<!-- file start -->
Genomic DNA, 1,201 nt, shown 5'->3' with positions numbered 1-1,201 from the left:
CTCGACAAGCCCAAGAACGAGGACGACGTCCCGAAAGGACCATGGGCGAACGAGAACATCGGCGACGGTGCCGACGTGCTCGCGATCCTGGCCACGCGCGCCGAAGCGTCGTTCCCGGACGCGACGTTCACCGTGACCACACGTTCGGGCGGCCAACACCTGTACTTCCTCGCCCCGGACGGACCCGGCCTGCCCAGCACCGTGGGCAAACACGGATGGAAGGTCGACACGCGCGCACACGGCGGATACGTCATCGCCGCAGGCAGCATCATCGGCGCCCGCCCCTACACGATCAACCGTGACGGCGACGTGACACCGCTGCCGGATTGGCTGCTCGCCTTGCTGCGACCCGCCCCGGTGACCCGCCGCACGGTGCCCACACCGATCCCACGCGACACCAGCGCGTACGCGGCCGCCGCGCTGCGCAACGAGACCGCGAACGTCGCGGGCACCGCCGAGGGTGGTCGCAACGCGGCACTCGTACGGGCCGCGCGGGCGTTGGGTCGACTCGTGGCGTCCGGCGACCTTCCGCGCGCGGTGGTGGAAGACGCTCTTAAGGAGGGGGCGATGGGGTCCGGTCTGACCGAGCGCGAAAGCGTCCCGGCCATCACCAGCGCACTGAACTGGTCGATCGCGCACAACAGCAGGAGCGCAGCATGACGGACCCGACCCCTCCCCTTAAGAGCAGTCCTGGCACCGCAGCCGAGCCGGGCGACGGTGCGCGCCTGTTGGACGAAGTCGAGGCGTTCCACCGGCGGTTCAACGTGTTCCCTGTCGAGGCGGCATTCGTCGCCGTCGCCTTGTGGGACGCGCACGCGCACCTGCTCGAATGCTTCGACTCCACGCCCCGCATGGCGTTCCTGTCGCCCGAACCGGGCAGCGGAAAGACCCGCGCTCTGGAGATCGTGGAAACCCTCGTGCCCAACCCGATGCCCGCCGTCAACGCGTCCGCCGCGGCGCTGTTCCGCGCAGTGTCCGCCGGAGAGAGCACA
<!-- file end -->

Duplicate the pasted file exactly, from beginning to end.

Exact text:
Genomic DNA, 1,201 nt, shown 5'->3' with positions numbered 1-1,201 from the left:
CTCGACAAGCCCAAGAACGAGGACGACGTCCCGAAAGGACCATGGGCGAACGAGAACATCGGCGACGGTGCCGACGTGCTCGCGATCCTGGCCACGCGCGCCGAAGCGTCGTTCCCGGACGCGACGTTCACCGTGACCACACGTTCGGGCGGCCAACACCTGTACTTCCTCGCCCCGGACGGACCCGGCCTGCCCAGCACCGTGGGCAAACACGGATGGAAGGTCGACACGCGCGCACACGGCGGATACGTCATCGCCGCAGGCAGCATCATCGGCGCCCGCCCCTACACGATCAACCGTGACGGCGACGTGACACCGCTGCCGGATTGGCTGCTCGCCTTGCTGCGACCCGCCCCGGTGACCCGCCGCACGGTGCCCACACCGATCCCACGCGACACCAGCGCGTACGCGGCCGCCGCGCTGCGCAACGAGACCGCGAACGTCGCGGGCACCGCCGAGGGTGGTCGCAACGCGGCACTCGTACGGGCCGCGCGGGCGTTGGGTCGACTCGTGGCGTCCGGCGACCTTCCGCGCGCGGTGGTGGAAGACGCTCTTAAGGAGGGGGCGATGGGGTCCGGTCTGACCGAGCGCGAAAGCGTCCCGGCCATCACCAGCGCACTGAACTGGTCGATCGCGCACAACAGCAGGAGCGCAGCATGACGGACCCGACCCCTCCCCTTAAGAGCAGTCCTGGCACCGCAGCCGAGCCGGGCGACGGTGCGCGCCTGTTGGACGAAGTCGAGGCGTTCCACCGGCGGTTCAACGTGTTCCCTGTCGAGGCGGCATTCGTCGCCGTCGCCTTGTGGGACGCGCACGCGCACCTGCTCGAATGCTTCGACTCCACGCCCCGCATGGCGTTCCTGTCGCCCGAACCGGGCAGCGGAAAGACCCGCGCTCTGGAGATCGTGGAAACCCTCGTGCCCAACCCGATGCCCGCCGTCAACGCGTCCGCCGCGGCGCTGTTCCGCGCAGTGTCCGCCGGAGAGAGCACA